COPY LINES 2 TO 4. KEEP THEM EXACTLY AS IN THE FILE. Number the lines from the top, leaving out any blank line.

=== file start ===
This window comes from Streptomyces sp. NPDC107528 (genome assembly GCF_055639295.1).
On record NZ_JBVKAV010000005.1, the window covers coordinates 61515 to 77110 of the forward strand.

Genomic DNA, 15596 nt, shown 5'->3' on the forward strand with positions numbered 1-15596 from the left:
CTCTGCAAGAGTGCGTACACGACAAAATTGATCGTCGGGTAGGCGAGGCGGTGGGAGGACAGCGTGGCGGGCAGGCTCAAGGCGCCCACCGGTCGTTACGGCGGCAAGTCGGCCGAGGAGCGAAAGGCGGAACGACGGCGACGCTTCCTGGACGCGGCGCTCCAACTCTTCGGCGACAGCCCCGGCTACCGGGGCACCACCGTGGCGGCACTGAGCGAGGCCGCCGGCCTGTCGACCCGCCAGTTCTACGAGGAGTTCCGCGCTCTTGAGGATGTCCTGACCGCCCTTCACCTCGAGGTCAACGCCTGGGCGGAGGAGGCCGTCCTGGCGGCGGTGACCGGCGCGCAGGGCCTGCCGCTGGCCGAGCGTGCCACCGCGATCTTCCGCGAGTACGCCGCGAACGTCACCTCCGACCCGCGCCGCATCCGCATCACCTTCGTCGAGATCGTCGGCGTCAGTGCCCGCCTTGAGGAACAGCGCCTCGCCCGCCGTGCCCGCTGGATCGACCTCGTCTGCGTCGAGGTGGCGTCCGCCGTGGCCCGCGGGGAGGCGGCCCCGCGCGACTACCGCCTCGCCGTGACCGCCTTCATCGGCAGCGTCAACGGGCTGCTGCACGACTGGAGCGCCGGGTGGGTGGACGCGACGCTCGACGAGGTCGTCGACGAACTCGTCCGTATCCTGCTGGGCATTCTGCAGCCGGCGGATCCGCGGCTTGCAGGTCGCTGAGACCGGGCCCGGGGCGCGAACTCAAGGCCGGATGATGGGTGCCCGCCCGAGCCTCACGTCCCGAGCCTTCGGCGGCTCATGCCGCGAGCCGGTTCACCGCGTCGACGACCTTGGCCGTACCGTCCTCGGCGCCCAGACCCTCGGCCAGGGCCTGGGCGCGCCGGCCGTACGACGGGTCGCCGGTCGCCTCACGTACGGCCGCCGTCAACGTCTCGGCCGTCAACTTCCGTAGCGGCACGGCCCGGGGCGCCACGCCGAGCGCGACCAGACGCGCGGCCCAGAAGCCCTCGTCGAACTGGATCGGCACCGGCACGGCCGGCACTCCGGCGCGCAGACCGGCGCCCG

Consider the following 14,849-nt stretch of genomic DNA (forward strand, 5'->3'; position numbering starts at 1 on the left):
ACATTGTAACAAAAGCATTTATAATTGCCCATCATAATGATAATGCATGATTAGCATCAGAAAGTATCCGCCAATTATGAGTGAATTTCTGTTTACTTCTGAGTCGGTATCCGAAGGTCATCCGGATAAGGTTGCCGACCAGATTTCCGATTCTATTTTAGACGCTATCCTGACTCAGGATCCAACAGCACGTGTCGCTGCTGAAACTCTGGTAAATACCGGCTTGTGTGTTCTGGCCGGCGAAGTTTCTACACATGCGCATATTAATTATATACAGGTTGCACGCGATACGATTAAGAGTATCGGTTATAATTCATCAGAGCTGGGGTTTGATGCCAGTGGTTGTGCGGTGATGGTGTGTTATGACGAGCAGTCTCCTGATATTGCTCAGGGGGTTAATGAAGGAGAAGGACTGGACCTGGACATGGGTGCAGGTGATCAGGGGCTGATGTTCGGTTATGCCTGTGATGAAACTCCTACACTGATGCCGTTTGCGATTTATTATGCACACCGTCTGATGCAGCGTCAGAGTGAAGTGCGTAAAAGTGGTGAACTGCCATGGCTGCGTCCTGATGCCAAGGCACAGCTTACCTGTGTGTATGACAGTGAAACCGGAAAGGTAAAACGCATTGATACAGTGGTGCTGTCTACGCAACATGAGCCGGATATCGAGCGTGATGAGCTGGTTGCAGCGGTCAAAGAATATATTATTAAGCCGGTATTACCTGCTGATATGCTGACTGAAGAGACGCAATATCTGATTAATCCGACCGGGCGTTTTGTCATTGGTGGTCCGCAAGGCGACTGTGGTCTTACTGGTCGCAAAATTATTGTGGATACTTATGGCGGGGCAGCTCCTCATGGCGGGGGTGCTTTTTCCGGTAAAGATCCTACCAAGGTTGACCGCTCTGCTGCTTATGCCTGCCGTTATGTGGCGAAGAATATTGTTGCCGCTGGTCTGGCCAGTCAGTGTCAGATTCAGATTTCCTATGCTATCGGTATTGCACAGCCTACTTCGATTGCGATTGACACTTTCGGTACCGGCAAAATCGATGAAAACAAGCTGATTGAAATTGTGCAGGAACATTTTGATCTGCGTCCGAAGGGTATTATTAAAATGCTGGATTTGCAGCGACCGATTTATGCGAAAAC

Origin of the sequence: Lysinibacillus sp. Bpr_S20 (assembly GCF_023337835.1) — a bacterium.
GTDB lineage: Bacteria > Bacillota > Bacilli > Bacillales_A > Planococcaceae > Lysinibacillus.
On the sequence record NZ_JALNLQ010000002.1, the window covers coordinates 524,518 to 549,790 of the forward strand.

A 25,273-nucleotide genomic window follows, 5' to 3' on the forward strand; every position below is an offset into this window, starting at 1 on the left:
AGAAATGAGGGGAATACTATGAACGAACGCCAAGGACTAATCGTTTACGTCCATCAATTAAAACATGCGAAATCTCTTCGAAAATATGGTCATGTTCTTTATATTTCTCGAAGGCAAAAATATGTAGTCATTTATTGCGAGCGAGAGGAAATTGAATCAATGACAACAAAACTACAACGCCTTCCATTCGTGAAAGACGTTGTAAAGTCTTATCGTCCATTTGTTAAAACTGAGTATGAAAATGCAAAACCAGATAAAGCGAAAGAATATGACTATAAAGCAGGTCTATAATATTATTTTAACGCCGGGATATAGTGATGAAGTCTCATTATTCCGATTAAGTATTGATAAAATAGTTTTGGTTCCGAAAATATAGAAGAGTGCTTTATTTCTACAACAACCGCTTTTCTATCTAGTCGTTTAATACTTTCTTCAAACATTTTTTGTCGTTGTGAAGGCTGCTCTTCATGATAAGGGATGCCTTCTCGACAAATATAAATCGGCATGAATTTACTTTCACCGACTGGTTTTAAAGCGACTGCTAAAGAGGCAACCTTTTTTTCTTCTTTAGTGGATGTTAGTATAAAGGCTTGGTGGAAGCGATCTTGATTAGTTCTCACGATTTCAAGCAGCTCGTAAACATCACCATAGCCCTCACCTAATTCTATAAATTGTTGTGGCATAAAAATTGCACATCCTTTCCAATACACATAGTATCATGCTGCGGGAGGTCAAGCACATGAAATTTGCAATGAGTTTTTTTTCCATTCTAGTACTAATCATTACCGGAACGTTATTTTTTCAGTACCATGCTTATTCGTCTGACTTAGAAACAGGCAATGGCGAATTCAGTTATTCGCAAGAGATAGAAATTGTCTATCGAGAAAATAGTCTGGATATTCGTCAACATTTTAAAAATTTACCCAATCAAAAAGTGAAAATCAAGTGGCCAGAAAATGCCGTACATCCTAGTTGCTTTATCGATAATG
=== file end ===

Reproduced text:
On record NZ_JBVKAV010000005.1, the window covers coordinates 61515 to 77110 of the forward strand.

Genomic DNA, 15596 nt, shown 5'->3' on the forward strand with positions numbered 1-15596 from the left:
CTCTGCAAGAGTGCGTACACGACAAAATTGATCGTCGGGTAGGCGAGGCGGTGGGAGGACAGCGTGGCGGGCAGGCTCAAGGCGCCCACCGGTCGTTACGGCGGCAAGTCGGCCGAGGAGCGAAAGGCGGAACGACGGCGACGCTTCCTGGACGCGGCGCTCCAACTCTTCGGCGACAGCCCCGGCTACCGGGGCACCACCGTGGCGGCACTGAGCGAGGCCGCCGGCCTGTCGACCCGCCAGTTCTACGAGGAGTTCCGCGCTCTTGAGGATGTCCTGACCGCCCTTCACCTCGAGGTCAACGCCTGGGCGGAGGAGGCCGTCCTGGCGGCGGTGACCGGCGCGCAGGGCCTGCCGCTGGCCGAGCGTGCCACCGCGATCTTCCGCGAGTACGCCGCGAACGTCACCTCCGACCCGCGCCGCATCCGCATCACCTTCGTCGAGATCGTCGGCGTCAGTGCCCGCCTTGAGGAACAGCGCCTCGCCCGCCGTGCCCGCTGGATCGACCTCGTCTGCGTCGAGGTGGCGTCCGCCGTGGCCCGCGGGGAGGCGGCCCCGCGCGACTACCGCCTCGCCGTGACCGCCTTCATCGGCAGCGTCAACGGGCTGCTGCACGACTGGAGCGCCGGGTGGGTGGACGCGACGCTCGACGAGGTCGTCGACGAACTCGTCCGTATCCTGCTGGGCATTCTGCAGCCGGCGGATCCGCGGCTTGCAGGTCGCTGAGACCGGGCCCGGGGCGCGAACTCAAGGCCGGATGATGGGTGCCCGCCCGAGCCTCACGTCCCGAGCCTTCGGCGGCTCATGCCGCGAGCCGGTTCACCGCGTCGACGACCTTGGCCGTACCGTCCTCGGCGCCCAGACCCTCGGCCAGGGCCTGGGCGCGCCGGCCGTACGACGGGTCGCCGGTCGCCTCACGTACGGCCGCCGTCAACGTCTCGGCCGTCAACTTCCGTAGCGGCACGGCCCGGGGCGCCACGCCGAGCGCGACCAGACGCGCGGCCCAGAAGCCCTCGTCGAACTGGATCGGCACCGGCACGGCCGGCACTCCGGCGCGCAGACCGGCGCCCG